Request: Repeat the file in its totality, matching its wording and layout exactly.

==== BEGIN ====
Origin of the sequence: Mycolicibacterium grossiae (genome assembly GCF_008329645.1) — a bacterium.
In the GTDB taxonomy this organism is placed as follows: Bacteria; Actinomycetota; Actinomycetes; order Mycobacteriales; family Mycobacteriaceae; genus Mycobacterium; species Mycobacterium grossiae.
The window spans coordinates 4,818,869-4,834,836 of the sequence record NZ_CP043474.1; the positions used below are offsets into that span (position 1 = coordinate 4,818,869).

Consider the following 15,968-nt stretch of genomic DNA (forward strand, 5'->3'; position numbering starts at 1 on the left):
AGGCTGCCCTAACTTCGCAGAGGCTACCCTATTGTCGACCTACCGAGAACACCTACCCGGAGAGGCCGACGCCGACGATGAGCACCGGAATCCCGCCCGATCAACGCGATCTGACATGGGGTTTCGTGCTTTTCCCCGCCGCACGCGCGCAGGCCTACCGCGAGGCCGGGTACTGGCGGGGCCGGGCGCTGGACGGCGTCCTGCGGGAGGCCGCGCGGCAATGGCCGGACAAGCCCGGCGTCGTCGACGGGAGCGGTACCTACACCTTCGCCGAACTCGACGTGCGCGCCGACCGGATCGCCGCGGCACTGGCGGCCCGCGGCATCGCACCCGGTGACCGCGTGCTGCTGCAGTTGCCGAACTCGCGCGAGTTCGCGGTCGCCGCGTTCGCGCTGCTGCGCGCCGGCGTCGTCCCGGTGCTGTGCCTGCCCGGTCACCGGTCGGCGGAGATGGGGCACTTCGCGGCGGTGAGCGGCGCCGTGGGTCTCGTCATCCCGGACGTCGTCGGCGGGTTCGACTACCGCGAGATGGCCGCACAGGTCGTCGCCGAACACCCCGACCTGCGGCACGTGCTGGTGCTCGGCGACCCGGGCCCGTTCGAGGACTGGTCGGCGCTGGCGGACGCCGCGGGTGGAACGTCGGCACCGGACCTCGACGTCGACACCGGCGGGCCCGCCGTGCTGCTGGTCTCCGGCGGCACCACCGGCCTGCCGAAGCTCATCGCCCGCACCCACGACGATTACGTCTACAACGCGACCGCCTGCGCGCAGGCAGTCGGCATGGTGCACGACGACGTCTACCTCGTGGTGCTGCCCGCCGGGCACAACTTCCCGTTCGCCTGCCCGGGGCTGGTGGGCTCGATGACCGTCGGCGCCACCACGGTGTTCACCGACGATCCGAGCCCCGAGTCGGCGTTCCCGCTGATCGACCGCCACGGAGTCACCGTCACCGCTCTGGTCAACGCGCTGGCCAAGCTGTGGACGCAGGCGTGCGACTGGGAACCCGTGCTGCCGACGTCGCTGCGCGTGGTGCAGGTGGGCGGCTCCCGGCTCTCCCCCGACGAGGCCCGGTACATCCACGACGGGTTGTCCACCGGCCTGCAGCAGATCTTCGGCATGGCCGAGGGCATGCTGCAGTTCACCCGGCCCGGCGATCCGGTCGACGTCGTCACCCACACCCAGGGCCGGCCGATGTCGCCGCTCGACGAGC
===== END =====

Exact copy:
Origin of the sequence: Mycolicibacterium grossiae (genome assembly GCF_008329645.1) — a bacterium.
In the GTDB taxonomy this organism is placed as follows: Bacteria; Actinomycetota; Actinomycetes; order Mycobacteriales; family Mycobacteriaceae; genus Mycobacterium; species Mycobacterium grossiae.
The window spans coordinates 4,818,869-4,834,836 of the sequence record NZ_CP043474.1; the positions used below are offsets into that span (position 1 = coordinate 4,818,869).

Consider the following 15,968-nt stretch of genomic DNA (forward strand, 5'->3'; position numbering starts at 1 on the left):
AGGCTGCCCTAACTTCGCAGAGGCTACCCTATTGTCGACCTACCGAGAACACCTACCCGGAGAGGCCGACGCCGACGATGAGCACCGGAATCCCGCCCGATCAACGCGATCTGACATGGGGTTTCGTGCTTTTCCCCGCCGCACGCGCGCAGGCCTACCGCGAGGCCGGGTACTGGCGGGGCCGGGCGCTGGACGGCGTCCTGCGGGAGGCCGCGCGGCAATGGCCGGACAAGCCCGGCGTCGTCGACGGGAGCGGTACCTACACCTTCGCCGAACTCGACGTGCGCGCCGACCGGATCGCCGCGGCACTGGCGGCCCGCGGCATCGCACCCGGTGACCGCGTGCTGCTGCAGTTGCCGAACTCGCGCGAGTTCGCGGTCGCCGCGTTCGCGCTGCTGCGCGCCGGCGTCGTCCCGGTGCTGTGCCTGCCCGGTCACCGGTCGGCGGAGATGGGGCACTTCGCGGCGGTGAGCGGCGCCGTGGGTCTCGTCATCCCGGACGTCGTCGGCGGGTTCGACTACCGCGAGATGGCCGCACAGGTCGTCGCCGAACACCCCGACCTGCGGCACGTGCTGGTGCTCGGCGACCCGGGCCCGTTCGAGGACTGGTCGGCGCTGGCGGACGCCGCGGGTGGAACGTCGGCACCGGACCTCGACGTCGACACCGGCGGGCCCGCCGTGCTGCTGGTCTCCGGCGGCACCACCGGCCTGCCGAAGCTCATCGCCCGCACCCACGACGATTACGTCTACAACGCGACCGCCTGCGCGCAGGCAGTCGGCATGGTGCACGACGACGTCTACCTCGTGGTGCTGCCCGCCGGGCACAACTTCCCGTTCGCCTGCCCGGGGCTGGTGGGCTCGATGACCGTCGGCGCCACCACGGTGTTCACCGACGATCCGAGCCCCGAGTCGGCGTTCCCGCTGATCGACCGCCACGGAGTCACCGTCACCGCTCTGGTCAACGCGCTGGCCAAGCTGTGGACGCAGGCGTGCGACTGGGAACCCGTGCTGCCGACGTCGCTGCGCGTGGTGCAGGTGGGCGGCTCCCGGCTCTCCCCCGACGAGGCCCGGTACATCCACGACGGGTTGTCCACCGGCCTGCAGCAGATCTTCGGCATGGCCGAGGGCATGCTGCAGTTCACCCGGCCCGGCGATCCGGTCGACGTCGTCACCCACACCCAGGGCCGGCCGATGTCGCCGCTCGACGAGC